Updated: Nov 8
By Sarena Jones, Occupational Therapist
This is actually really hard…
Health professionals are often the worst at looking after themselves. Chefs rarely cook well for themselves and builders always have renovations or personal projects that never seem to go anywhere! Personally, I’ve always been a fan of thinking about myself - or sorting my own stuff out - last. I’m going to go out on a limb here and assume I’m not the only one? Boy, does this stupid trait exacerbate when you have kids!
Let’s presume we all need to eat a variety of healthy food, regularly exercise and get between 6-10 hours of sleep a night - but what else is there? The quick fixes are always good - sex, chocolate, laughter, patting furry animals, etc.
What about long lasting self-fulfilling happiness? Well, engaging in ‘meaningful occupations’ is what the occupational therapy profession is built on!
Keeping yourself busy and active - not just with exercise, but just doing keeps your body, mind and spirit healthy.
Learn new stuff, try new stuff, get out and about, do the stuff you enjoy. Don’t overload yourself with easy thoughtless entertainment - hmm, binge on Netflix, or social media stalking anyone? As I’m an OT I’m going to consider some theoretical models for just a second… Stay with me!
1) Find your motivation. What gets you going?
Model of Human Occupation (MOHO) (Kielhofner, 2008)
Here, volition (or motivation) and its interaction with daily routines, functional performance and the environment in which they occur is vital. What interests you, what are your values, what motivates you? Try doing more of that! Now think about that patient you feel might be stuck in a rut. What motivates them?
2) Pay attention to your body, mind and spirit
Occupational Performance Model (OPM Australia) (Chapparo and Ranka, 1997)
Here, the body, mind and spirit all require some love, in order to achieve meaningful occupational roles in our lives. The body often speaks louder than the other two, but how do you care for your mind or your spirit? Do you practice cognitive exercise? Do you try new things? Challenge yourself? What about mindfulness? Do you have daily ‘roles’ that are important to you? Mother? Health professional? Gardener? Carer?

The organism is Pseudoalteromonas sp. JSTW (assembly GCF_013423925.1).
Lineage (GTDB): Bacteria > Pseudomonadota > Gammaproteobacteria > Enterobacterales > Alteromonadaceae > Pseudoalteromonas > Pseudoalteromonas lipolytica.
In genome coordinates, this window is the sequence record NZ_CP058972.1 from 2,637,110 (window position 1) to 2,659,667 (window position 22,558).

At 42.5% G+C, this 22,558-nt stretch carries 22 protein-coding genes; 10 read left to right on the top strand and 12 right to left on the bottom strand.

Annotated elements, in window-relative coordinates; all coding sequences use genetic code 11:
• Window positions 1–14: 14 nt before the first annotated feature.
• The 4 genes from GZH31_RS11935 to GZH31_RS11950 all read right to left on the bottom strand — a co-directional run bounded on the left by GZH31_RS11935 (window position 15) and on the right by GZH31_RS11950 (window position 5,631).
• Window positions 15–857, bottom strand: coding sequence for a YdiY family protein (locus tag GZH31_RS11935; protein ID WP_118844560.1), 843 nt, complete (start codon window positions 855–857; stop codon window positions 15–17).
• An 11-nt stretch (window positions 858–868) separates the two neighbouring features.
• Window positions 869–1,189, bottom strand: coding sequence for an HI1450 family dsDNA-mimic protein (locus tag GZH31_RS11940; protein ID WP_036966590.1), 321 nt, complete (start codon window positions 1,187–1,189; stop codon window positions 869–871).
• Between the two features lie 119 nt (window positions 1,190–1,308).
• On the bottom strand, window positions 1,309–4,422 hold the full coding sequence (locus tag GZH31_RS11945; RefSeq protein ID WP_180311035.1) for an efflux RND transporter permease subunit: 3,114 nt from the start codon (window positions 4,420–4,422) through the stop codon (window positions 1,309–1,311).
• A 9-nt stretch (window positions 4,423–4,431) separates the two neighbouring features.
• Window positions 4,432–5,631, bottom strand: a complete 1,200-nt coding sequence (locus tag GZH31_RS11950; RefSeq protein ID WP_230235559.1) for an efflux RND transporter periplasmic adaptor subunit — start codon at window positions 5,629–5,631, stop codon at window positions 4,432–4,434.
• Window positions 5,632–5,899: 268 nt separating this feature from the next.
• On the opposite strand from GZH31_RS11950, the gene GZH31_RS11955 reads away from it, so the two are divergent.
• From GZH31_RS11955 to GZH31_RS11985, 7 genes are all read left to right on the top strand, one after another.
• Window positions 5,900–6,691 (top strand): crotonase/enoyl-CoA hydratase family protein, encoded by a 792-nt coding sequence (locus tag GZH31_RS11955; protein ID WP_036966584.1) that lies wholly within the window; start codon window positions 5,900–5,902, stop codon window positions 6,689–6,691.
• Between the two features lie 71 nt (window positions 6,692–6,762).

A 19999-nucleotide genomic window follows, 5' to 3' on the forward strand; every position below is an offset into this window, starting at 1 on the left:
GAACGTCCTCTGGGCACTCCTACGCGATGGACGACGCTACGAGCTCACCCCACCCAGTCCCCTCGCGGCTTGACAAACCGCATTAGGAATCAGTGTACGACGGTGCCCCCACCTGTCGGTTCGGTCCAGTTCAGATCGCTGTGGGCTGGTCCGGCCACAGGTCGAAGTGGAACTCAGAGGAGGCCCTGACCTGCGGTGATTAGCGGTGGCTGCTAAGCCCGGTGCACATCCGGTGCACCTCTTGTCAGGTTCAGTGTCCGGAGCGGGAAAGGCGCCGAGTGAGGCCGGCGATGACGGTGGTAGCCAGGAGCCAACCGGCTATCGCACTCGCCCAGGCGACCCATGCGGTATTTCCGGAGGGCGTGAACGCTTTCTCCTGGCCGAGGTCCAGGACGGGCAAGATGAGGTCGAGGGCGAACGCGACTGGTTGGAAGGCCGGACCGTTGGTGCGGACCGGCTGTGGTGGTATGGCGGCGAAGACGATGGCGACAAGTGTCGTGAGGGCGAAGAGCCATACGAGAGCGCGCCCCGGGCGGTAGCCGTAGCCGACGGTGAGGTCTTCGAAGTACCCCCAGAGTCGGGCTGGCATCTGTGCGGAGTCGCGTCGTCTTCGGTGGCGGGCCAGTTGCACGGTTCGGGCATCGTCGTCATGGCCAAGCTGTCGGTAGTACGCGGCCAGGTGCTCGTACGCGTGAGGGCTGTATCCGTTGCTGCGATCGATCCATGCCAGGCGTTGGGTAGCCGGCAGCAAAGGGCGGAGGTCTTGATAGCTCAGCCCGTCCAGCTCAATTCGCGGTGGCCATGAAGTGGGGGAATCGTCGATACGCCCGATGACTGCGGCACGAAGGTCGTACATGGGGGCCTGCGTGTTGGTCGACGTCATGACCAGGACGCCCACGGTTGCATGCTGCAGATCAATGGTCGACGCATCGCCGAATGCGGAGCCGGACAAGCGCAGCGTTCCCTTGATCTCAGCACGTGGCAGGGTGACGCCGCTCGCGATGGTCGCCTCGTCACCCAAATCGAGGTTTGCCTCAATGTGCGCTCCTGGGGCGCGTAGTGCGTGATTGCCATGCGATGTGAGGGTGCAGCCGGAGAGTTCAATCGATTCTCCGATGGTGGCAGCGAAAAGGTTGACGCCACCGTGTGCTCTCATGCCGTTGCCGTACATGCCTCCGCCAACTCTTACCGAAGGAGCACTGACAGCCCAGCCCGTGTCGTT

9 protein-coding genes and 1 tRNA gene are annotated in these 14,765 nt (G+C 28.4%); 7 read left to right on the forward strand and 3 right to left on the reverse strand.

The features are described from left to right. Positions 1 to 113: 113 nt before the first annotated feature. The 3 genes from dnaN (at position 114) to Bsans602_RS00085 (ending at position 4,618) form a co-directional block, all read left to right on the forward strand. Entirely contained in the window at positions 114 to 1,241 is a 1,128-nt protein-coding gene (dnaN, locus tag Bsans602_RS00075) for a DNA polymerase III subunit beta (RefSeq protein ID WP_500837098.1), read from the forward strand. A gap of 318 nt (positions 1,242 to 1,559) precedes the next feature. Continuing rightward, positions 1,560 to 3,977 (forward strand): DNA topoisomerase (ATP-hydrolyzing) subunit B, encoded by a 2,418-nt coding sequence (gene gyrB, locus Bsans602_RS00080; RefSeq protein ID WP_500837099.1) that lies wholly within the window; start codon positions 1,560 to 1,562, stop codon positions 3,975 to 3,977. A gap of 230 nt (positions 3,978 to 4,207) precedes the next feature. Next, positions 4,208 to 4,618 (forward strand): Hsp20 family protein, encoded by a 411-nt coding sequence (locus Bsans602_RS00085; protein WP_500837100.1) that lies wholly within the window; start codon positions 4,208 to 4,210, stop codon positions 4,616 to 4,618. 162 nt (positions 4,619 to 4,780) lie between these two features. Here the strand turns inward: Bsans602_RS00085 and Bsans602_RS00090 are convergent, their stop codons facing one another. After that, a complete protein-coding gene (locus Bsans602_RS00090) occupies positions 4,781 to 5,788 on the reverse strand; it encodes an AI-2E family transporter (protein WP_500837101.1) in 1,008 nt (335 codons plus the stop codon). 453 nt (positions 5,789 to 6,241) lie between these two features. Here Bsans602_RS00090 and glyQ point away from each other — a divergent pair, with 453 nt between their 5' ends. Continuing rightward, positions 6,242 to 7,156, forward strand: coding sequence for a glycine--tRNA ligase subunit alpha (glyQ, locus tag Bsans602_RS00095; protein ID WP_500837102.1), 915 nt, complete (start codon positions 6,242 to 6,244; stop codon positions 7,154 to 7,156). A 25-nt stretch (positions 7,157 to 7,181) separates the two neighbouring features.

3) Understand your unique purpose.
Do you feel satisfied with your day-to-day?
Maslow’s Hierarchy (Maslow, 1943)
As you can see, ‘self-actualisation’ or ‘fulfilment’ is at the pointy end. Do you feel you prioritise and listen to your internal drive? Achievement of one’s potential through creativity, independence, spontaneity. Why are you here on earth do you think? No biggie - just something to think about! This is where it’s at, but of course you must make sure all your other needs are met before you get there. As in, you can’t reach your potential and great happiness if you don’t feel safe and confident, spend time with friends and family and eat your veggies! Well, that’s what I tell my kids and my husband. For me, I always appreciate the ‘keep it simple stupid’ theory:
If I’m doing something that brings me joy, challenges, energy and a sense of pride and achievement, I’m probably on the right track.
So, in closing - obviously I need to read and re-read this post on a regular basis… I need to prioritise quiet moments to myself to do a ‘spot audit.’ Do you? What’s important to you? What’s at your core? What gives you joy, pride, challenge and energy?
There are many resources out there, but here are some good ones to start with:
Don't just survive. Thrive! Many thanks - and may you find your real happiness and share it with the world…
[Originally posted in 2017, at Allied Health Support Services]
Chapparo, C. and Ranka, J. (1997) Towards a model of occupational performance: Model development. In Chapparo, C. and Ranka, J. (Eds). Occupational Performance Model (Australia): Monograph 1 (pp. 24-45). Occupational Performance Network: Sydney. Available from: www.occupationalperformance.com/origin [Accessed 15 July 2017].
Kielhofner, G. (2008). Model of Human Occupation: Theory and Application. Fourth Edition. Philadelphia, PA: Lippincott, Williams and Wilkins.